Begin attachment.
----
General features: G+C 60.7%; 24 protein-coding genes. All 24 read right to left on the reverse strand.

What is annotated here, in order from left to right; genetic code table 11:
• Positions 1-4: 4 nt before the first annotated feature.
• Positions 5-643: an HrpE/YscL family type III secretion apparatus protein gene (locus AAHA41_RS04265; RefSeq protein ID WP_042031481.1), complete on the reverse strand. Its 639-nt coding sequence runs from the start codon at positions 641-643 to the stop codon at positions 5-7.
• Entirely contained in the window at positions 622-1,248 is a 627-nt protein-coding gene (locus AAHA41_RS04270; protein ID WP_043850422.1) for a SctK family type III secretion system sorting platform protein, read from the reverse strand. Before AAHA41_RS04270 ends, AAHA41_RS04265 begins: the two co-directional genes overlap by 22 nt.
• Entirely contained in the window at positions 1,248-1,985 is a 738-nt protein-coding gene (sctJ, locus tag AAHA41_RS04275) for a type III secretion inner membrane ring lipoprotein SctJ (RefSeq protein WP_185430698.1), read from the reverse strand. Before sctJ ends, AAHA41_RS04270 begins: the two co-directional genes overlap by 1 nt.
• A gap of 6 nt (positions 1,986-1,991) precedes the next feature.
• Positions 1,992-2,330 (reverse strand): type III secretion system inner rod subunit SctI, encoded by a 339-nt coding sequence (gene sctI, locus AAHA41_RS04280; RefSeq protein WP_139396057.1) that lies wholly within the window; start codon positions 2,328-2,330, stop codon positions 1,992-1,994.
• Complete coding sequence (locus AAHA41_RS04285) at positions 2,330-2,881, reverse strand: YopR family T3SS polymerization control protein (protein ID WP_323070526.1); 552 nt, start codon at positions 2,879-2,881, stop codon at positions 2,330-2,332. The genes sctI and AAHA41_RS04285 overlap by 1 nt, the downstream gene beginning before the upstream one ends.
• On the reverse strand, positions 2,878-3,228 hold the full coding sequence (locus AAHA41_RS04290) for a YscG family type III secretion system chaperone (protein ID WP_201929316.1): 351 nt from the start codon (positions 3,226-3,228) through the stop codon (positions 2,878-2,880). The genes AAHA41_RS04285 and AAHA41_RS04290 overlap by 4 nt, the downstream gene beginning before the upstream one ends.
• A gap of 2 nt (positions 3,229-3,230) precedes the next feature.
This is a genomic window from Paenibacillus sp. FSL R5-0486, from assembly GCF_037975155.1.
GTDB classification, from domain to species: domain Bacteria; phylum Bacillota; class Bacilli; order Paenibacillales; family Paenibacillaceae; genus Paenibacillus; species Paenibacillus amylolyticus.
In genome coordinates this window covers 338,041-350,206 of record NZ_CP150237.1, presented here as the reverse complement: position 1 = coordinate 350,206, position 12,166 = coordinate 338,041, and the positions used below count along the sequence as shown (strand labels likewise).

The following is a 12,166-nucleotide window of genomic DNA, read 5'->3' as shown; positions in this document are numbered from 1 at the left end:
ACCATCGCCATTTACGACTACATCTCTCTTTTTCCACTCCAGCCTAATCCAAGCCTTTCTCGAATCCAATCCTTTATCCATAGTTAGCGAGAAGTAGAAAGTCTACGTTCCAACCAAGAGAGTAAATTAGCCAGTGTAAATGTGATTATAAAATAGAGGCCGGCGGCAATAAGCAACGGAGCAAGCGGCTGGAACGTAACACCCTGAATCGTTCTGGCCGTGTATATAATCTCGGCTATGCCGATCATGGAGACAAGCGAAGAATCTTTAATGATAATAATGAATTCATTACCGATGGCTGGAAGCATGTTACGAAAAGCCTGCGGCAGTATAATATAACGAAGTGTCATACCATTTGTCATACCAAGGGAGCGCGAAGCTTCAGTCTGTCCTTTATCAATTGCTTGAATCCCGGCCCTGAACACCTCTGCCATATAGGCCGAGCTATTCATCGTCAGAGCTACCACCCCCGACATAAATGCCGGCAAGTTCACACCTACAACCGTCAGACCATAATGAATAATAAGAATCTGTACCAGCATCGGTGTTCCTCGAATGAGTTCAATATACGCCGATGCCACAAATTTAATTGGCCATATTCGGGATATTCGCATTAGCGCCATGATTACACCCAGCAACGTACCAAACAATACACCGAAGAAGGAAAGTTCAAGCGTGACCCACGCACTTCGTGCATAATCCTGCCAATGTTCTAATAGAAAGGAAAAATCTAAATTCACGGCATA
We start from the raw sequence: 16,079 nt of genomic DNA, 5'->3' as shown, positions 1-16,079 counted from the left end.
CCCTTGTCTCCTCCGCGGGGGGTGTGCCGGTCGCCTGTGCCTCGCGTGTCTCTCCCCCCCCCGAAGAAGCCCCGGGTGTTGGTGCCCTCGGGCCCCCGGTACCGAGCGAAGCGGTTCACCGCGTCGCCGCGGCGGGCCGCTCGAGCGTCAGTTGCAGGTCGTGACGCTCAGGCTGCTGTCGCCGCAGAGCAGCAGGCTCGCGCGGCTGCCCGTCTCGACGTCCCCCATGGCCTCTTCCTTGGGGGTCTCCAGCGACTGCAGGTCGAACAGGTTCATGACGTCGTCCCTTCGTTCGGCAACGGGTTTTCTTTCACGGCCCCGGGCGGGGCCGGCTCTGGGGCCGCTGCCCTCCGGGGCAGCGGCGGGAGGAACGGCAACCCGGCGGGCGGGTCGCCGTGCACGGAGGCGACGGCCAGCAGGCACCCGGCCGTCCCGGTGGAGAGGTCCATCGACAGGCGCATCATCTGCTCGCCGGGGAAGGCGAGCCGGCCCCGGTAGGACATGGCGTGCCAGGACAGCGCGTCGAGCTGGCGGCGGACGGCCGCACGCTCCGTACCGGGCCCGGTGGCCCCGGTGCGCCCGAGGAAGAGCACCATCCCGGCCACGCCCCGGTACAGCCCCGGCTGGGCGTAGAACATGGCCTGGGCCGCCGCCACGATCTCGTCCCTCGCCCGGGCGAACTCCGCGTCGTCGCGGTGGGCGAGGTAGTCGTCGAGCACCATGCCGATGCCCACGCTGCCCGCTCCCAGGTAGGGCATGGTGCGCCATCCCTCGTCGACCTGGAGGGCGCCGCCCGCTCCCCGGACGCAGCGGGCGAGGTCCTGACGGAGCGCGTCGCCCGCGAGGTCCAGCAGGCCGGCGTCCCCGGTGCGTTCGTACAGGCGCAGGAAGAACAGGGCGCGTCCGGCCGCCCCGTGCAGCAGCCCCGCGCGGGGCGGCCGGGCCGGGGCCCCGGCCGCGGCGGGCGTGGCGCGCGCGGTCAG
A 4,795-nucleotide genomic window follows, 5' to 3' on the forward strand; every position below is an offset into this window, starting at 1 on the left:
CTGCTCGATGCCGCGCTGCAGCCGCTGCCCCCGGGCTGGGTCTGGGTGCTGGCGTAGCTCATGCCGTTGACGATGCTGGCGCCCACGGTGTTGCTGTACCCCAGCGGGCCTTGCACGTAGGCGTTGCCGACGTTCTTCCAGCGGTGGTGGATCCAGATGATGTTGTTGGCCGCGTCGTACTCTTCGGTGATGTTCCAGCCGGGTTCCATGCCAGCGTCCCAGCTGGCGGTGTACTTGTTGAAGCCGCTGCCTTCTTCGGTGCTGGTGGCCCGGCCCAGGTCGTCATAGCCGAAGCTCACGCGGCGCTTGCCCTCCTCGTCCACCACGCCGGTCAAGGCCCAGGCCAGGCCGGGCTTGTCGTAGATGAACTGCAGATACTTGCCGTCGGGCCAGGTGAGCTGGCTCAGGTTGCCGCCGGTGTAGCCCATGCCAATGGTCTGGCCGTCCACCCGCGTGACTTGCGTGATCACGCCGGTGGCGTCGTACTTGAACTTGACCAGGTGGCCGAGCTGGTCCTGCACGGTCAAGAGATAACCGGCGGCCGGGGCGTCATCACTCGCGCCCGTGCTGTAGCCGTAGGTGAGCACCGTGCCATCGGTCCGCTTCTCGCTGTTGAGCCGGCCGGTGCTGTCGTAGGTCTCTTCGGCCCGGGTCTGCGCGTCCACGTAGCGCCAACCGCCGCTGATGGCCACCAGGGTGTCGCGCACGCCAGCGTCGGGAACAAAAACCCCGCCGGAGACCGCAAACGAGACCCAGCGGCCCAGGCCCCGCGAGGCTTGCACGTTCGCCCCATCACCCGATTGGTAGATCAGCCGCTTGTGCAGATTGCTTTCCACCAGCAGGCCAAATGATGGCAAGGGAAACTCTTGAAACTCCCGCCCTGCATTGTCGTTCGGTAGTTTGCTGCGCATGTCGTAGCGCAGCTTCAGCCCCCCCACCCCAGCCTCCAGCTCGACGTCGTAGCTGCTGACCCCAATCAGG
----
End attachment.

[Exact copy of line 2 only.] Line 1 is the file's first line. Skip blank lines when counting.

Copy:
What is annotated here, in order from left to right; genetic code table 11: